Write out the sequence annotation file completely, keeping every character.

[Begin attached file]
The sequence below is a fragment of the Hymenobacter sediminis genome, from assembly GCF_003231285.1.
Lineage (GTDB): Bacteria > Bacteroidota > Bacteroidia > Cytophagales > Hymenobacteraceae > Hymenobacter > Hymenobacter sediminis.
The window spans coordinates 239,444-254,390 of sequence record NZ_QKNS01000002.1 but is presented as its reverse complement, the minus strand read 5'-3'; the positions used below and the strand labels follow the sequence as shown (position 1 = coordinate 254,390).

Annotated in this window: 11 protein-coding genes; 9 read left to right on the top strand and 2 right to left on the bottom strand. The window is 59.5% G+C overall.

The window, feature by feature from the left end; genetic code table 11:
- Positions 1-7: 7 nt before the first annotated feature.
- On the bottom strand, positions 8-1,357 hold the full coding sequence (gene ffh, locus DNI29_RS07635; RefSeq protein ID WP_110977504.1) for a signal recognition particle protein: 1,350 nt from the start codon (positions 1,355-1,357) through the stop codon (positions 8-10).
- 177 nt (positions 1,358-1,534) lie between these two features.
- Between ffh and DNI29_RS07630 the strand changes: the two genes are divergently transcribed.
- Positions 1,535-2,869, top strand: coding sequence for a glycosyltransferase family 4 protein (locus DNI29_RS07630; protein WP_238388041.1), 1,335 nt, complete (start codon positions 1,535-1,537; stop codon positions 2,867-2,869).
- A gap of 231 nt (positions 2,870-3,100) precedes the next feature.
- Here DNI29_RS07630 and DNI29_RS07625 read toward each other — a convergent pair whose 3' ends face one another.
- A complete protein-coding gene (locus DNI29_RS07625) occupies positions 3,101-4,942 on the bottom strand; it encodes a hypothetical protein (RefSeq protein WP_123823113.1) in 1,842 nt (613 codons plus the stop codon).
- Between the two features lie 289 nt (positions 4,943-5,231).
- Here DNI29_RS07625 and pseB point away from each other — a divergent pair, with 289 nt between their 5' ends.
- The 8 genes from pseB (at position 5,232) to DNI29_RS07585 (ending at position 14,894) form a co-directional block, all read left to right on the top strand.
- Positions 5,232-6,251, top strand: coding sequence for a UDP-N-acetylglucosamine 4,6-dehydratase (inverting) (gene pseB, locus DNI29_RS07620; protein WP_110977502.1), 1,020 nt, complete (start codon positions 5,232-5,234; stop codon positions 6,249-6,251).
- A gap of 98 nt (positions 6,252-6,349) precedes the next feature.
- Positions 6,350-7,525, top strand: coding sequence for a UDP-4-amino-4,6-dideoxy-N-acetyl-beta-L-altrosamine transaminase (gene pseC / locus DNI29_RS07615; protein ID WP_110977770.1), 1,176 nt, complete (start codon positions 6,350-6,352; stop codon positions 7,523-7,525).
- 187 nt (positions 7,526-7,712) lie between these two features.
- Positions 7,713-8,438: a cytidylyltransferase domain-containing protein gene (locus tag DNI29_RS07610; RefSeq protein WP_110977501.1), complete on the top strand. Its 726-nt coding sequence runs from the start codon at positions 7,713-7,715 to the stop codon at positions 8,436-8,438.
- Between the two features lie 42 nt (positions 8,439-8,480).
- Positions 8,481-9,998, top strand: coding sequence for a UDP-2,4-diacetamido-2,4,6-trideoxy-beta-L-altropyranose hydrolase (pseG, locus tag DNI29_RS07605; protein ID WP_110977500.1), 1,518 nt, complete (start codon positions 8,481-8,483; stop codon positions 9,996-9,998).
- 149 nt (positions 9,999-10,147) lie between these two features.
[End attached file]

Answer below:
The sequence below is a fragment of the Hymenobacter sediminis genome, from assembly GCF_003231285.1.
Lineage (GTDB): Bacteria > Bacteroidota > Bacteroidia > Cytophagales > Hymenobacteraceae > Hymenobacter > Hymenobacter sediminis.
The window spans coordinates 239,444-254,390 of sequence record NZ_QKNS01000002.1 but is presented as its reverse complement, the minus strand read 5'-3'; the positions used below and the strand labels follow the sequence as shown (position 1 = coordinate 254,390).

Annotated in this window: 11 protein-coding genes; 9 read left to right on the top strand and 2 right to left on the bottom strand. The window is 59.5% G+C overall.

The window, feature by feature from the left end; genetic code table 11:
- Positions 1-7: 7 nt before the first annotated feature.
- On the bottom strand, positions 8-1,357 hold the full coding sequence (gene ffh, locus DNI29_RS07635; RefSeq protein ID WP_110977504.1) for a signal recognition particle protein: 1,350 nt from the start codon (positions 1,355-1,357) through the stop codon (positions 8-10).
- 177 nt (positions 1,358-1,534) lie between these two features.
- Between ffh and DNI29_RS07630 the strand changes: the two genes are divergently transcribed.
- Positions 1,535-2,869, top strand: coding sequence for a glycosyltransferase family 4 protein (locus DNI29_RS07630; protein WP_238388041.1), 1,335 nt, complete (start codon positions 1,535-1,537; stop codon positions 2,867-2,869).
- A gap of 231 nt (positions 2,870-3,100) precedes the next feature.
- Here DNI29_RS07630 and DNI29_RS07625 read toward each other — a convergent pair whose 3' ends face one another.
- A complete protein-coding gene (locus DNI29_RS07625) occupies positions 3,101-4,942 on the bottom strand; it encodes a hypothetical protein (RefSeq protein WP_123823113.1) in 1,842 nt (613 codons plus the stop codon).
- Between the two features lie 289 nt (positions 4,943-5,231).
- Here DNI29_RS07625 and pseB point away from each other — a divergent pair, with 289 nt between their 5' ends.
- The 8 genes from pseB (at position 5,232) to DNI29_RS07585 (ending at position 14,894) form a co-directional block, all read left to right on the top strand.
- Positions 5,232-6,251, top strand: coding sequence for a UDP-N-acetylglucosamine 4,6-dehydratase (inverting) (gene pseB, locus DNI29_RS07620; protein WP_110977502.1), 1,020 nt, complete (start codon positions 5,232-5,234; stop codon positions 6,249-6,251).
- A gap of 98 nt (positions 6,252-6,349) precedes the next feature.
- Positions 6,350-7,525, top strand: coding sequence for a UDP-4-amino-4,6-dideoxy-N-acetyl-beta-L-altrosamine transaminase (gene pseC / locus DNI29_RS07615; protein ID WP_110977770.1), 1,176 nt, complete (start codon positions 6,350-6,352; stop codon positions 7,523-7,525).
- 187 nt (positions 7,526-7,712) lie between these two features.
- Positions 7,713-8,438: a cytidylyltransferase domain-containing protein gene (locus tag DNI29_RS07610; RefSeq protein WP_110977501.1), complete on the top strand. Its 726-nt coding sequence runs from the start codon at positions 7,713-7,715 to the stop codon at positions 8,436-8,438.
- Between the two features lie 42 nt (positions 8,439-8,480).
- Positions 8,481-9,998, top strand: coding sequence for a UDP-2,4-diacetamido-2,4,6-trideoxy-beta-L-altropyranose hydrolase (pseG, locus tag DNI29_RS07605; protein ID WP_110977500.1), 1,518 nt, complete (start codon positions 8,481-8,483; stop codon positions 9,996-9,998).
- 149 nt (positions 9,999-10,147) lie between these two features.